Funkstörung

It's 2005 and Funkstörung should not be sounding as great as they do. Don't they know that most groups start to decline and embarrass themselves a decade into their careers? What's the matter with these Germans (Michael Fakesch and Chris De Luca)? It's reputation-tarnishing time, dudes. Didn't you get the memo?

Apparently not, because Funkstörung's new album for !K7, The Return to the Acid Planet, is fantastic. Unfortunately, it's available only as downloads from iTunes, although some promo double-pack vinyl versions are circulating(sorry, you can't buy mine).

Despite the format limitations, The Return to the Acid Planet brings back the duo's sound full circle. Fakesch and De Luca revisit and update tracks from their early EPs, and suddenly everything old is, if not exactly new, certainly freeeesssshhh. If you dig squelching Roland 303s (and what right-thinking Earthlings don't?), whip-crack funk rhythms that could make Kraftwerk pop wheelies on their bicycles, and scads of disorienting electronic FX, then Acid Planet is gonna make you sweat. Anyone who claims Germans lack the funk (I've heard such fools still exist) needs to hear this album—and much of Funkstörung's back catalog, for that matter.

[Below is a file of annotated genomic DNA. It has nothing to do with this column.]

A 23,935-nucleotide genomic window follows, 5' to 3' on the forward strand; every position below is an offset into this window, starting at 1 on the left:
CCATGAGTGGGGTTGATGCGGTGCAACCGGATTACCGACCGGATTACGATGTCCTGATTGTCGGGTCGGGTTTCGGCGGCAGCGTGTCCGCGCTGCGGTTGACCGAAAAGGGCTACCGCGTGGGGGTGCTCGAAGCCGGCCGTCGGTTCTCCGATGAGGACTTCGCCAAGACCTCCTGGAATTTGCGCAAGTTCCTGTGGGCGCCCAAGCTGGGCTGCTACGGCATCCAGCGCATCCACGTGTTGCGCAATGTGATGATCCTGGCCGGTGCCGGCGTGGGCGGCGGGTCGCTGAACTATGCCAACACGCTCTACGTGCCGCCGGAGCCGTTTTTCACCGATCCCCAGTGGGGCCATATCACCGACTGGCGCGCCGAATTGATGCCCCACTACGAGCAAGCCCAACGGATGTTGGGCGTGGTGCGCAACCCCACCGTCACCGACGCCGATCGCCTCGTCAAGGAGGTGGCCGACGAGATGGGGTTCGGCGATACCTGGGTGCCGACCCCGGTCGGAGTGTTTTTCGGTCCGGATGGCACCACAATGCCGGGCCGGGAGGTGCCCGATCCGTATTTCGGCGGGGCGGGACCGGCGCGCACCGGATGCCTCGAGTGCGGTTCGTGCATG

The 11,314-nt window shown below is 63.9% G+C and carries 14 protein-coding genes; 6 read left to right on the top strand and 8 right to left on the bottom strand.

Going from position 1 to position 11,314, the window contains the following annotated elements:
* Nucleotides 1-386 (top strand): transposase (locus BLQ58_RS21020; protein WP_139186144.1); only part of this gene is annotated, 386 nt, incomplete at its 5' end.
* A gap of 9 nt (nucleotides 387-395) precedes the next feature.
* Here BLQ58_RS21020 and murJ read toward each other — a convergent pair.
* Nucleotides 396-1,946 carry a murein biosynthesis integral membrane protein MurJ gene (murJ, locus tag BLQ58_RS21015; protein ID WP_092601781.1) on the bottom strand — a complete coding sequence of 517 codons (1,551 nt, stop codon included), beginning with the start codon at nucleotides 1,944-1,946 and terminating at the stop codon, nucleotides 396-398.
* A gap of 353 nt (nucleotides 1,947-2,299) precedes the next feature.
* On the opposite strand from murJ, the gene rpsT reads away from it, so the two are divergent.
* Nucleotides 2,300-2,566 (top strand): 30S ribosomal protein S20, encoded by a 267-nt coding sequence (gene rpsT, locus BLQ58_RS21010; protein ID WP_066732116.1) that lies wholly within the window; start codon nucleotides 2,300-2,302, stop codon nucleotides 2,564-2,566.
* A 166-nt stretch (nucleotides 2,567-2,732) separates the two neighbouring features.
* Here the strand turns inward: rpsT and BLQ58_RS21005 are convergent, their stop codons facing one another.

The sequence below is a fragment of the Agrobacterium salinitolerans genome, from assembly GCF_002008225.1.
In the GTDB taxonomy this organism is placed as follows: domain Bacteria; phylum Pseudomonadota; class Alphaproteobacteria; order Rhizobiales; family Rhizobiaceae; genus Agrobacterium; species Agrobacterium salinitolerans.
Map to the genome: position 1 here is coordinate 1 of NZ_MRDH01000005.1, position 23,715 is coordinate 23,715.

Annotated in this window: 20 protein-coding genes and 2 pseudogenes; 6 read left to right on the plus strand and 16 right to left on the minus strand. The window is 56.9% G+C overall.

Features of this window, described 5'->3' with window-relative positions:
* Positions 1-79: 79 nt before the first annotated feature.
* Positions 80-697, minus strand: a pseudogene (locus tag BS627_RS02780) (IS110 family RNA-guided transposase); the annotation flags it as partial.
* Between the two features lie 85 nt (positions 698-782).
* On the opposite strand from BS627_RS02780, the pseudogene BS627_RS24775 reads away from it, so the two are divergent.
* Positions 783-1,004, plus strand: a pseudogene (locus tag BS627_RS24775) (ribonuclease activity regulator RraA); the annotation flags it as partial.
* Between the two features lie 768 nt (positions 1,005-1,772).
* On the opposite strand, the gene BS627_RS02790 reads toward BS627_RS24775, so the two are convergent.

On 2000's Appetite for Disctruction, Funkstörung cracked domes with IDM that balanced hiphop's rhythmic bravado with glitchwerks' fascinatingly disruptive textures. Funkstörung's last album, 2004's Disconnected, found them dabbling with song form, vocalists, and rappers—not always to stellar effect. While teasing out more of the group's latent hiphop instincts, Disconnected also revealed a fatal attraction to schmaltzy triphop-diva drama.

The disc was mostly a noble failure, but, like Autechre, to whom they're often compared, Funkstörung do not replicate their records in live situations. In fact, they exceed them, if the four gigs I've seen by them are indicative. On this tour, Funkstörung will be playing tracks off the latest album, cuts from their vast back catalog, and new material.

Philadelphia DJ/producer Josh Wink has experienced his own acid flashbacks: In 2003, he released 20 to 20, whose eight tracks expertly thread '80s Chicago acid-house 303 fibrillations with minimal-techno rhythms and tribal percussion. A decade earlier, Wink had an infatuation with acid house's randy squelch, too, scoring three European club hits with euphoria-inducers "Higher State of Consciousness," "Don't Laugh," and "I'm Ready."

Wink's commercial fortunes seem to fluctuate according to his hairstyle: the freakier it is, the more popular he becomes. Sporting wild, blond dreads in the mid-'90s, he was a superstar; now wearing it neatly shorn, he travels the underground-dance circuit. But, as his two Profound Sounds mix discs amply prove, Wink understands minimal techno's mesmerizing power almost as acutely as does Richie Hawtin—but without Hawtin's laughable coiffure. DAVE SEGAL

Funkstörung and Josh Wink play Sat Nov 19 at Chop Suey, 1325 E Madison St, 324-8000, 9 pm, $15 adv, 21+.